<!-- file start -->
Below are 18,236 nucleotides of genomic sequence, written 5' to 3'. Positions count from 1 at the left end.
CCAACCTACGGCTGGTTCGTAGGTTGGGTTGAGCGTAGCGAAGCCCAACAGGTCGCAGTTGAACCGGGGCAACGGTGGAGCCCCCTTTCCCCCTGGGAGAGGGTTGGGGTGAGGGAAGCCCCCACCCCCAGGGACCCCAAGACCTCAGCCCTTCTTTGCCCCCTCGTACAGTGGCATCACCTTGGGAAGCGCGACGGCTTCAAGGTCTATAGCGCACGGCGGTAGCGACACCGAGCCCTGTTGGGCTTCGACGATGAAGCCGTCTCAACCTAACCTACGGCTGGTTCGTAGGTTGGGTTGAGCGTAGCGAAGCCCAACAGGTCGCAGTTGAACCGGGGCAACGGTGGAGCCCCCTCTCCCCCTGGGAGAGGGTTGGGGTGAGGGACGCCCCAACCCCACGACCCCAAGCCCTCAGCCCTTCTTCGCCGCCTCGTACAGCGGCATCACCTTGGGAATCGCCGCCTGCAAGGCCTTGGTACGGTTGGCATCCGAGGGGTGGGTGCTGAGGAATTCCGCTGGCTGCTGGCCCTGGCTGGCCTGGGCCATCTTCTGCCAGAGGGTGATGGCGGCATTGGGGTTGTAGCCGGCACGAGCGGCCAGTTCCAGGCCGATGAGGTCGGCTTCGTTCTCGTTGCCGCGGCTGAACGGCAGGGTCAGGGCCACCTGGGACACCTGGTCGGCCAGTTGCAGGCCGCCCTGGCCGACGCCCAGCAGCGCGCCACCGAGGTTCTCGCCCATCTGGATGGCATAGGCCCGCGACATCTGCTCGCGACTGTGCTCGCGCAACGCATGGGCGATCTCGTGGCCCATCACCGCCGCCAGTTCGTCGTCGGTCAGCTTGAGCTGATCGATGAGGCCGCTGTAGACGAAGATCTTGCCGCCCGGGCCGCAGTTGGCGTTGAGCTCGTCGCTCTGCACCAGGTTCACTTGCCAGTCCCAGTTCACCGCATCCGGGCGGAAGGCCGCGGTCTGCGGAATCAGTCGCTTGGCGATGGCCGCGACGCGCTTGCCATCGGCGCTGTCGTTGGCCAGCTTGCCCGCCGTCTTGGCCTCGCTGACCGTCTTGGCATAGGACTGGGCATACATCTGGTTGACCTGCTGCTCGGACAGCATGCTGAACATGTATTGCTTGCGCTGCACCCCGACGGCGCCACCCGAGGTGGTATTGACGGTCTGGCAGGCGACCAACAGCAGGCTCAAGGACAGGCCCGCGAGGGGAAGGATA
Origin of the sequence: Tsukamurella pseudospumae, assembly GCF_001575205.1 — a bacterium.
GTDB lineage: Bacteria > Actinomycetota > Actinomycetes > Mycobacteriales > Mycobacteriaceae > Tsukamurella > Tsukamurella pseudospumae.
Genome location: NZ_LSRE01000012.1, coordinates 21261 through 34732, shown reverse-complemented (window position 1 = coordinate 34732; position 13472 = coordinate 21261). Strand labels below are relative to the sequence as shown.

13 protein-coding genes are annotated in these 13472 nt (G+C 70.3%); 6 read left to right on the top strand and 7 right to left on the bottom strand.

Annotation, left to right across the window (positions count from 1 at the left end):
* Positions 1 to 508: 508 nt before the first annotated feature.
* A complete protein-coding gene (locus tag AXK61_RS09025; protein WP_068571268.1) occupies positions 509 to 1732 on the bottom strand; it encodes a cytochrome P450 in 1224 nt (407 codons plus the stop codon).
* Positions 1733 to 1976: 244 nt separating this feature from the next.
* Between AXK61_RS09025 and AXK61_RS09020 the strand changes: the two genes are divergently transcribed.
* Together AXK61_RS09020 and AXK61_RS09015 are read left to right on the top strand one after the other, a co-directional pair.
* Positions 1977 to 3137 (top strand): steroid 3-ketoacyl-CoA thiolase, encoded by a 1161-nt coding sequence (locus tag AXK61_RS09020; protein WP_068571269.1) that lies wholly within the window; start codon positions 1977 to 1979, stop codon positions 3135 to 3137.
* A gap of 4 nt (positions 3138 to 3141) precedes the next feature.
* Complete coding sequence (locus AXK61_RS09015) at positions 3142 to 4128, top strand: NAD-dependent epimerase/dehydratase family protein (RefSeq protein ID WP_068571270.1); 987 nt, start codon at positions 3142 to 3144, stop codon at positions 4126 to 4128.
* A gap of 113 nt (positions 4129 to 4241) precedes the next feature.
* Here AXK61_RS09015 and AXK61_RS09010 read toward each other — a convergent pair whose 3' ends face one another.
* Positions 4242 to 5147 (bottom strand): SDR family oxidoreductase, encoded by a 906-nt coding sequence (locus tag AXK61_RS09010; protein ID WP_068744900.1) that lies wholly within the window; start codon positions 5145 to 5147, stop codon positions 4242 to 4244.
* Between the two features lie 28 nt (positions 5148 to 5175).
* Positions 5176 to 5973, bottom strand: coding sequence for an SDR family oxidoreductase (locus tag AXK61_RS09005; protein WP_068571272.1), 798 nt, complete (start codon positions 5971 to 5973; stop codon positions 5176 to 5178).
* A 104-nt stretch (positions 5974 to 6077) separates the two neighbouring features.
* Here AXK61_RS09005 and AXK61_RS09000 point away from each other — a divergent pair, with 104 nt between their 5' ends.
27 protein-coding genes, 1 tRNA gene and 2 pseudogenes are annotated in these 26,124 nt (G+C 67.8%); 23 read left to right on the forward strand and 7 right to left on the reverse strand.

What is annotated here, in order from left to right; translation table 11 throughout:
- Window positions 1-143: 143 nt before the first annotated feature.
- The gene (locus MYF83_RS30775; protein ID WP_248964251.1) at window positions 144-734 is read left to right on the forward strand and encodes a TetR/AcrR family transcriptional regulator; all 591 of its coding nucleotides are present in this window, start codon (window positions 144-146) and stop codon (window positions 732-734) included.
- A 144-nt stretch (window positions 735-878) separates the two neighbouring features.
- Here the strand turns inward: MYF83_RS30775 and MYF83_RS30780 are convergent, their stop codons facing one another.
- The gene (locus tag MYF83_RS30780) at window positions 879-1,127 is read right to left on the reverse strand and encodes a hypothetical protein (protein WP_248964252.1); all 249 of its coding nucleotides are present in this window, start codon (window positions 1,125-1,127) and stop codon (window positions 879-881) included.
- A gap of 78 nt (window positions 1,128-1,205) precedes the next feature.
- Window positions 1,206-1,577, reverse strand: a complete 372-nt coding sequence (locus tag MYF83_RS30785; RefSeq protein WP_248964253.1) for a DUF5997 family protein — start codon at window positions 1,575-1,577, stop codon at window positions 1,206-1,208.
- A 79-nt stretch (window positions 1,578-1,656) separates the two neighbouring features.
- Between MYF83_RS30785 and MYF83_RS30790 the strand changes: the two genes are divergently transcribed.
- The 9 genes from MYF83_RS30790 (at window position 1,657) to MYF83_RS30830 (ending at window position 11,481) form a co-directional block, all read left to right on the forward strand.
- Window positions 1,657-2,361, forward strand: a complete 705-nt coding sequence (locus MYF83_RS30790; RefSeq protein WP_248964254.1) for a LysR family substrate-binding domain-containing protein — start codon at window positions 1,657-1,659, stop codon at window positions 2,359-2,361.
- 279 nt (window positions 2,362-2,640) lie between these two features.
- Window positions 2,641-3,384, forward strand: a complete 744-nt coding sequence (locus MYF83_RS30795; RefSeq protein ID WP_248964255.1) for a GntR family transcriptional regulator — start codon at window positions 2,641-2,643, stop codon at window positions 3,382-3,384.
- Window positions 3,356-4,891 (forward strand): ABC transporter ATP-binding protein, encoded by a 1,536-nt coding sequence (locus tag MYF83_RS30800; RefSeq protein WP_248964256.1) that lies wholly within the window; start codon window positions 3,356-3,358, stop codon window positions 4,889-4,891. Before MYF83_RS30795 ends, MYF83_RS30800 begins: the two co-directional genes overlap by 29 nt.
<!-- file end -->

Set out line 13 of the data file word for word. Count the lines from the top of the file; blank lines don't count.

* Positions 1977 to 3137 (top strand): steroid 3-ketoacyl-CoA thiolase, encoded by a 1161-nt coding sequence (locus tag AXK61_RS09020; protein WP_068571269.1) that lies wholly within the window; start codon positions 1977 to 1979, stop codon positions 3135 to 3137.